An independent, football activism podcast. Race to the Bottom aims to raise questions about the governance and ethics of the game of football. Each week, Joe Harman presents short discussions about activism within the game. Assessing tropes that continue to dominate much of football. Asking questions of how we can stem the ever-widening injustices that permeate throughout. Race to the Bottom interviews activists and campaigners who strive to challenge, change and overcome the many issues that still remain in football.

Governing bodies such as FIFA, UEFA and the FA find themselves morally stretched further and further as the exponential growth of football fails to show any signs of slowing down. Wealth continues to pour into the upper echelons of football. With many other facets of the game struggling to grow. Race to the Bottom has a desire to enusre a platform exists for those voices that cry out for change. Also to strive to uphold human rights and those activists that make a stand.

Race to the Bottom: Football Activism 

The world’s greatest sport appears resplendent, draped in all its glory. Way beyond the stadiums and grassy pitches there remains deep levels of discrimination and biases . More groups use social media platforms to gather support and clarity for their messages as activism in the sport is slowly on the rise. Race to the Bottom strives to spread the stories of hope, activism and social awareness that exist across the landscape of football.

A challenge to inequality.

The growth of football has led many factions to hurtle further towards a tipping point. Morality within the game is cordially ignored. Clubs sally up to whichever company proffers a reasonable financial sum. Academies scout children at an ever younger rate. Investors trade football clubs of great reknown, with disregard and neglect. Our governing bodies struggle to make sense of society’s growing complexity and how it fits with football.

At best, they are complicit in the gentrification of a sport once regarded with utter disdain by the ruling elites. The airwaves and print are filled with variations of the same, a never ending groundhog-day, where the top tiers are modestly interchangeable yet always resulting in the inevitable outcome.

Yet, hidden  in between the cracks, where you can barely stretch those fingers, lies stories untold. People and places that want football to be a tool for positive social change. And that is where Race to the Bottom wishes to be.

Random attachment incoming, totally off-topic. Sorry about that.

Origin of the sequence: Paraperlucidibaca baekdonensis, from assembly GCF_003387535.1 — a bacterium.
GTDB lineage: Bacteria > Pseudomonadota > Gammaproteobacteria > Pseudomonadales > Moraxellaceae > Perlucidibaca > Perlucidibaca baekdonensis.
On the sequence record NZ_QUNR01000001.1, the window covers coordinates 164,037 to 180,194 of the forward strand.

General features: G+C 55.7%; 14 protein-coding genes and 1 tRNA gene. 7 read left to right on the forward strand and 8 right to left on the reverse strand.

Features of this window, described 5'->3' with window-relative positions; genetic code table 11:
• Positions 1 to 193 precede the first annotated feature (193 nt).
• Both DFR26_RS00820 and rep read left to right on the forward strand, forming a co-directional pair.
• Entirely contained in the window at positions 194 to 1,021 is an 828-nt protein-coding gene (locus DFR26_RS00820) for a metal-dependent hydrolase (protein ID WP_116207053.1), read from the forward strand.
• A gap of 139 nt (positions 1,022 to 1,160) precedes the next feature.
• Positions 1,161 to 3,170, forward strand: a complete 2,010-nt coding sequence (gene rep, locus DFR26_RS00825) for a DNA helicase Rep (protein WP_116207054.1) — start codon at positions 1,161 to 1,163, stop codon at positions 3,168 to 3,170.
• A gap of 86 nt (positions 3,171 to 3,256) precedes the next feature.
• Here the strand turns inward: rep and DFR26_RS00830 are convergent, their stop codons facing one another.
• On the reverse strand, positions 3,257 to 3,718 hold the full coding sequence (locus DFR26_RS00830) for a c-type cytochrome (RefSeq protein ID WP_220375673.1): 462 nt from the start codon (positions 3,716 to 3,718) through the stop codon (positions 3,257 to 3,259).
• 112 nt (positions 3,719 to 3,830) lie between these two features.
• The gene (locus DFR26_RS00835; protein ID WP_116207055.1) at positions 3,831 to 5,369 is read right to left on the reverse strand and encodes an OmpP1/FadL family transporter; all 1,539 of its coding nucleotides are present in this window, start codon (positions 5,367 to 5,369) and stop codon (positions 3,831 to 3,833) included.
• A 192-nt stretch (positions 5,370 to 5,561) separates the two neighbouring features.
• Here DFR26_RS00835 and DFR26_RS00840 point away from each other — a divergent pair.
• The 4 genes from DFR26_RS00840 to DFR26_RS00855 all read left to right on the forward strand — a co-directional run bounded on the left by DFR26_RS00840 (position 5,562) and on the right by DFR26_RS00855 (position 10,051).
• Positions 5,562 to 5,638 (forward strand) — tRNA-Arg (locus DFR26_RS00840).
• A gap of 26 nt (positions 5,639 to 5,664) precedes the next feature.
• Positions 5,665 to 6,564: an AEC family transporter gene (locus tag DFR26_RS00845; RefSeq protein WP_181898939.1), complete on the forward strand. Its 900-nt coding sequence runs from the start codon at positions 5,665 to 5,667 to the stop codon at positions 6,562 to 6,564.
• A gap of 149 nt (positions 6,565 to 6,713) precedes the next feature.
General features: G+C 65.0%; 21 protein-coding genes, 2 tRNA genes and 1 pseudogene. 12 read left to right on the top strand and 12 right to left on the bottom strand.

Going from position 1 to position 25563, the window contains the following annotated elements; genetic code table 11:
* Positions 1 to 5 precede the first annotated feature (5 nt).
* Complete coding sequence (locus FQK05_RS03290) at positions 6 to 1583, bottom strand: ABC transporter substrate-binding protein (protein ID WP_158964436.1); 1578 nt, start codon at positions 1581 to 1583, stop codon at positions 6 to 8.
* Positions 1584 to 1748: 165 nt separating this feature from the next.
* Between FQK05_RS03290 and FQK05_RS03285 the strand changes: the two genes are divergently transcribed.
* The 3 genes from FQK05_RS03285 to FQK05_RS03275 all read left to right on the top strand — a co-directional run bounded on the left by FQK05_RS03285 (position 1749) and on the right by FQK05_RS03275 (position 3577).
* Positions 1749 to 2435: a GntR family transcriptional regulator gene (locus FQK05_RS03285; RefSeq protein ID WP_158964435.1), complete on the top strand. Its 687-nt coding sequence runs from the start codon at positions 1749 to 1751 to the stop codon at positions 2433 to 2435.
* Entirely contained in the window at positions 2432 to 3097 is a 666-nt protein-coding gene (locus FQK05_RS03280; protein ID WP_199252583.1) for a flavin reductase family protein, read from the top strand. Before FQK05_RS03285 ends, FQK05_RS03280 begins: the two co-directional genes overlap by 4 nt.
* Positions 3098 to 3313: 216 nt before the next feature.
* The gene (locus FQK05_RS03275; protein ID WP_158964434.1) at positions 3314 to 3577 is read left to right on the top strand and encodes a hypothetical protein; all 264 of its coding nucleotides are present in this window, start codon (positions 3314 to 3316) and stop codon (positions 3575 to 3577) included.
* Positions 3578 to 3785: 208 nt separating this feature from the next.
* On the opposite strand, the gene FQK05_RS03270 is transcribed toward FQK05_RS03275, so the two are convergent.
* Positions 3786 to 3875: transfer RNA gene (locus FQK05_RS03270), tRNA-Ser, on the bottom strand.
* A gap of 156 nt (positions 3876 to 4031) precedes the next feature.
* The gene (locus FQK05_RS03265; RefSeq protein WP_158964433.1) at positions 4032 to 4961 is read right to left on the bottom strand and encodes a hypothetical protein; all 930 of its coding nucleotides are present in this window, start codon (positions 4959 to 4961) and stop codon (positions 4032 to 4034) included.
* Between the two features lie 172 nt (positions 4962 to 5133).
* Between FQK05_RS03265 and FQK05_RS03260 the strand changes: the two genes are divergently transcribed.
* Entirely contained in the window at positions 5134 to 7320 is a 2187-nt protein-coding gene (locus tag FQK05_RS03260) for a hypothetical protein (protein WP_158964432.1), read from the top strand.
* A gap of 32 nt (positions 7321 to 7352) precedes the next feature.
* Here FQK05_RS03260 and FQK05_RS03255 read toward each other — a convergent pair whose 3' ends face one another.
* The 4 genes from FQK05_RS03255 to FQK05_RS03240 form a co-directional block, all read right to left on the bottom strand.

The role of Social Media.

We are privileged that the world is connected and that we can share and hear the plights of others. Social media allows us the opportunity to take action, to highlight, to raise awareness if the things we deem important. Race to the Bottom’s hope is that it will be the platform for those voices to be heard.

The aim is to spread the word of activism in football. Race to the Bottom will explore current tropes through interviews, podcast shorts and articles . For if football is to truly be for all, then the disenfranchised and isolated groups that make up part of the football fabric must be heard.

Race to the Bottom: Stories

In the short time of Race to the Bottom , we have seen Iranian women confronting the ban on them attending football matches. Iran remain the sole country which denies women of its own nationality the right to watch a game of football in the company of men.However, This is despite FIFA’s policy against any such action.

The Bahraini footballler Hakeem al Araibi’s 73 day detention in a Thailand prison. As a result of a false red flag issued by Interpol. Finally, ending with heavy pressure from activists like Craig Foster and @BIRD.

An open letter issued by landmark club Lewes FC, to the FA regarding #FACupPrizeGap.

Lewes F.C stand unique among the vast number of football clubs because of it’s stance on gender equality . It is clear that those behind the scenes are pioneers of a different kind of football club. I talked with Charlie Dobres about the Sussex club that challenges long standing gender bias. Also, we cover the club’s plans to further grow the game.

Fan unity.

Fans of Blackpool FC have in recent months, finally seen the fall of Owen Oyston. The Tangerine Knights acting alongside the Blackpool Supporters Trust and other protest groups played a pivotal role in ensuring the media continued to follow the events. As a result, fans gave up all attendences of game, remaining united in their #OystonOut and #NotaPennyMore campaigns.

Blackpool FC should have seen millions of pounds passed down throughout the club, because of  their memorable season in the 2010-2011 Premier League season. However,the fans instead fans saw the money funneled into various Oyston business projects. This was finally addressed by a High Court in November 2018. When a judge ruled Owen Oyston had  stripped the club of assets.

Community Activism

These events are proof that activism is growing in the football community. From grassroots clubs to national governing bodies, change is being brought about through positive, community activism.

Based in Plymouth, England, Race to the Bottom is the brainchild of Joe Harman. It will remain an independent, advertisement-free,activism-centric, no sponsorship necessary, football podcast. Please subscribe here , or via iTunes and share to all.

Any questions or queries, please contact. @RTTBPodcast @ginolasleftfoot

All music and production is the work of Tetragrammatons who’s work can be found via Soundcloud